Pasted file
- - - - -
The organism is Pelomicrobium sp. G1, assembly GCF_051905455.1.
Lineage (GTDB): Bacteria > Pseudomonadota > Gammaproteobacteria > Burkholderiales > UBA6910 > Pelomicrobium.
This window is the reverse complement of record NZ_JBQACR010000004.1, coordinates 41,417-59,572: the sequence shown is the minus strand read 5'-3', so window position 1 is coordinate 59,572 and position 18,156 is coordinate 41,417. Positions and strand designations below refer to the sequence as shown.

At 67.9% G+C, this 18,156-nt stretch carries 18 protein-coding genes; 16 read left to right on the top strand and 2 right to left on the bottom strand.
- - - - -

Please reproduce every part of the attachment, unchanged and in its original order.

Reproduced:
The organism is Pelomicrobium sp. G1, assembly GCF_051905455.1.
Lineage (GTDB): Bacteria > Pseudomonadota > Gammaproteobacteria > Burkholderiales > UBA6910 > Pelomicrobium.
This window is the reverse complement of record NZ_JBQACR010000004.1, coordinates 41,417-59,572: the sequence shown is the minus strand read 5'-3', so window position 1 is coordinate 59,572 and position 18,156 is coordinate 41,417. Positions and strand designations below refer to the sequence as shown.

At 67.9% G+C, this 18,156-nt stretch carries 18 protein-coding genes; 16 read left to right on the top strand and 2 right to left on the bottom strand.